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How and when to get rid of unused medicines

Disposal of unused medicines; Expired medicines; Unused medicines

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Many people have unused or expired prescription or over-the-counter (OTC) medicines at home. Learn when you should get rid of unused medicines and how to dispose of them safely.

When to Get Rid of Medicines

You should get rid of a medicine when:

Do not take expired medicines. They may not be as effective or the ingredients of the medicine may have changed. This can make them unsafe for use.

Read the labels regularly to check the expiration date of a medicine. Discard any that have expired and those you no longer need.

Storing expired or unwanted medicines can increase the risk of:

How to Dispose of Expired Medicines Safely

Disposing medicines safely prevents others from using them accidentally or intentionally. It also prevents harmful residues from getting into the environment.

Look for disposal instructions on the label or information booklet.

DO NOT FLUSH UNUSED MEDICINES

You should not flush most medicines or pour them down the drain. Medicines contain chemicals that may not break down in the environment. When flushed down the toilet or sink, these residues can pollute our water resources. This may affect fish and other marine life. These residues can also end up in our drinking water.

However, some medicines must be disposed of as soon as possible to reduce their potential harm. You can flush them to prevent someone from using them. These include opioids or narcotics usually prescribed for pain. You should ONLY flush medicines when it specifically says to do so on the label.

DRUG TAKE-BACK PROGRAMS

The best way to dispose of your medicines is to bring them to drug take-back programs. These programs safely dispose of medicines by burning them up.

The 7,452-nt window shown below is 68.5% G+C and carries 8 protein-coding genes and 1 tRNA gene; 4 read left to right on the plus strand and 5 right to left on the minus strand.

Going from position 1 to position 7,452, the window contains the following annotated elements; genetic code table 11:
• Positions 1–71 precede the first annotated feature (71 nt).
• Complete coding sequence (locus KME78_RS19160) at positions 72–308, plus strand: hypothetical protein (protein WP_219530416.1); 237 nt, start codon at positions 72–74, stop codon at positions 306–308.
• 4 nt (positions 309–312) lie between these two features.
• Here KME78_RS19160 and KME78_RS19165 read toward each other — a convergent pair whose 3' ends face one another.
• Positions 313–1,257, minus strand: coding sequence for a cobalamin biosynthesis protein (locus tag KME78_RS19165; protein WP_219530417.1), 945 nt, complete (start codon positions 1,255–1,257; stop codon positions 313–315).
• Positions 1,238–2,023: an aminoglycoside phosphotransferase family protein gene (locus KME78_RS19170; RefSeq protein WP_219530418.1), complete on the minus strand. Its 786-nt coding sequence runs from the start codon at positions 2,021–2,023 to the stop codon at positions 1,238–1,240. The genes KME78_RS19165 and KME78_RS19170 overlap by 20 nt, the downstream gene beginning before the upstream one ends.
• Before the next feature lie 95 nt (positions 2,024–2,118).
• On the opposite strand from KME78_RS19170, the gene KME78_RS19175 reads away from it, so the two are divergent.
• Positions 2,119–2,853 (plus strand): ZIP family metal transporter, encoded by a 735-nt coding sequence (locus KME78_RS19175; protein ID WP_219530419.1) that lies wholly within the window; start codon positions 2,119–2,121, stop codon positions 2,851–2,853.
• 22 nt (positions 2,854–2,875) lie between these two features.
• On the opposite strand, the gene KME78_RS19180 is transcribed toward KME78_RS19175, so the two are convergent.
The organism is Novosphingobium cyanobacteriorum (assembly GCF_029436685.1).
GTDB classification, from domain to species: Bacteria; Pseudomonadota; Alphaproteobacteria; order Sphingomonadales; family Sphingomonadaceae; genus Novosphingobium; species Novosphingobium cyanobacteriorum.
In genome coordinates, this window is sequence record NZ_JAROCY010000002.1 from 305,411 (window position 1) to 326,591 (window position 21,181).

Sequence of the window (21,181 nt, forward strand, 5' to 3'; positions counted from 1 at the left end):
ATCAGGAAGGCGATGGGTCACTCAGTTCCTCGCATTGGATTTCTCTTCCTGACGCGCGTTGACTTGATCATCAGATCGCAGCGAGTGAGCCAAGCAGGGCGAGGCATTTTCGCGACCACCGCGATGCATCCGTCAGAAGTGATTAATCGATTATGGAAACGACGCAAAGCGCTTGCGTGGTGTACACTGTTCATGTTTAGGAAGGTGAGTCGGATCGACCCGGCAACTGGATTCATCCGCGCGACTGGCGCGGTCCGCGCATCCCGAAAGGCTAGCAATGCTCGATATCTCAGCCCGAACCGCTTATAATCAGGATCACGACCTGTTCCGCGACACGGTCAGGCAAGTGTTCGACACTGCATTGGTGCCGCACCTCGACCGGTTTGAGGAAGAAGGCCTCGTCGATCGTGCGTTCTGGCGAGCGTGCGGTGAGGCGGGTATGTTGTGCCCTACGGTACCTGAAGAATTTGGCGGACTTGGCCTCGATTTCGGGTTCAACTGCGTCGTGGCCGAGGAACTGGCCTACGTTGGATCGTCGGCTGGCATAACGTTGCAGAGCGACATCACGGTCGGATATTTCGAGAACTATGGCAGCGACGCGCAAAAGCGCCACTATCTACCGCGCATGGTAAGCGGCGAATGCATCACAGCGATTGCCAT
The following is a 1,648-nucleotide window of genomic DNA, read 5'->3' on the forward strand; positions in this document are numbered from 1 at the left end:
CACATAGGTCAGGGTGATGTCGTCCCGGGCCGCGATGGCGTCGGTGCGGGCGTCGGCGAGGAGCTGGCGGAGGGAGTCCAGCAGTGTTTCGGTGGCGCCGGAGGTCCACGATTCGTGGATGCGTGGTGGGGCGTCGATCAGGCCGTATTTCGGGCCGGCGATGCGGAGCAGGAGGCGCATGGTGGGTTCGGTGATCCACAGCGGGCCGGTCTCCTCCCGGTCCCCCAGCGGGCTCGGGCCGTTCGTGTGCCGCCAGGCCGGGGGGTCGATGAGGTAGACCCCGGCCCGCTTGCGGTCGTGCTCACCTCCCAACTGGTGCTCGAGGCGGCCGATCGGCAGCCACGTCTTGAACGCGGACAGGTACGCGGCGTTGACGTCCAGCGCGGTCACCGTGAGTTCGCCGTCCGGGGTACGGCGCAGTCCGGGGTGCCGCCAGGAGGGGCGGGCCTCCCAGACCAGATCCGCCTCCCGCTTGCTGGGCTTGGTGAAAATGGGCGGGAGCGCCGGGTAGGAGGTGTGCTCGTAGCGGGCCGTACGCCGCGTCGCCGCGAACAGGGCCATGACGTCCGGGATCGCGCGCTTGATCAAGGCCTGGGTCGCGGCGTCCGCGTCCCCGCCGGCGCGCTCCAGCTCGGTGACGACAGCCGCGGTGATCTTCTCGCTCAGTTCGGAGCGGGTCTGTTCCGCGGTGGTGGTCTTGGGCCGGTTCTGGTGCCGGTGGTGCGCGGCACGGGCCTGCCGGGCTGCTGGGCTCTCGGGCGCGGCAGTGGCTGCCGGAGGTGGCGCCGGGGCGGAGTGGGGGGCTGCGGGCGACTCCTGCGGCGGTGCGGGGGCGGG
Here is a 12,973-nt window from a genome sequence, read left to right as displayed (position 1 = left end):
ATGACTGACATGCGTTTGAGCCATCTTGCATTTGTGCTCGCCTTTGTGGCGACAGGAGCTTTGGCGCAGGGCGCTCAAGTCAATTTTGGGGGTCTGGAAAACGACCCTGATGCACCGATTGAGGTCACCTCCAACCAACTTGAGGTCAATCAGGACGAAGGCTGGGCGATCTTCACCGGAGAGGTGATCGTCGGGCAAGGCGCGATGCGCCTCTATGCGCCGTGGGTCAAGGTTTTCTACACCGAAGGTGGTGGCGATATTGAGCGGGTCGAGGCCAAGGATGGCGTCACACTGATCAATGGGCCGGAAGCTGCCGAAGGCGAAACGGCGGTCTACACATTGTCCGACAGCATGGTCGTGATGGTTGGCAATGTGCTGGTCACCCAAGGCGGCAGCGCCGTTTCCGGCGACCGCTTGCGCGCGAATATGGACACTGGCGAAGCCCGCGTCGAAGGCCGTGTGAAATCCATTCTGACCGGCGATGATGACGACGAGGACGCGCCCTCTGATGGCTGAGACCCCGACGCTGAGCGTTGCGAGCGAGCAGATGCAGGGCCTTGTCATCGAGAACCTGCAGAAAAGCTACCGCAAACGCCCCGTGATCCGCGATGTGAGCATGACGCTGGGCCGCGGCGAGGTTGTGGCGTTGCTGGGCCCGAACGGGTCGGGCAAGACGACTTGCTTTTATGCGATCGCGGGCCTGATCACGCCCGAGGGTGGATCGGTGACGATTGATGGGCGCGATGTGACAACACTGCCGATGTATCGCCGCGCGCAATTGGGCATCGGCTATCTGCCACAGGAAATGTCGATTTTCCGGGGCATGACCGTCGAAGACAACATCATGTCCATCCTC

Drug take-back programs are organized in most communities. There may be drop boxes for disposing of medicines or your town may have special days when you can bring hazardous household items such as unused medicines to a specific location for disposal. Contact your local trash and recycling service to find out where you can dispose of medicines or when the next event is scheduled in your community. You can also check the US Drug Enforcement Agency website for drug take-back information: www.deadiversion.usdoj.gov/drug_disposal/takeback/index.html.

Check with the take-back program as to what types of medicines they don't accept.

HOUSEHOLD DISPOSAL

If you don't have a take-back program available, you can throw your medicines out with your household trash. To do so safely:

When to Call the Doctor

Call your provider if:

References

US Environmental Protection Agency website. Collecting and disposing of unwanted medicines. www.epa.gov/hwgenerators/collecting-and-disposing-unwanted-medicines. Accessed October 10, 2020.

U.S. Food and Drug Administration website. Disposal of unused medicines: what you should know. www.fda.gov/drugs/safe-disposal-medicines/disposal-unused-medicines-what-you-should-know. Updated October 1, 2020. Accessed October 10, 2020.

U.S. Food and Drug Administration website. Don't be tempted to use expired medicines. www.fda.gov/drugs/special-features/dont-be-tempted-use-expired-medicines. Updated March 1, 2016. Accessed October 10, 2020.

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Review Date: 10/10/2020  

Reviewed By: Linda J. Vorvick, MD, Clinical Associate Professor, Department of Family Medicine, UW Medicine, School of Medicine, University of Washington, Seattle, WA. Also reviewed by David Zieve, MD, MHA, Medical Director, Brenda Conaway, Editorial Director, and the A.D.A.M. Editorial team.

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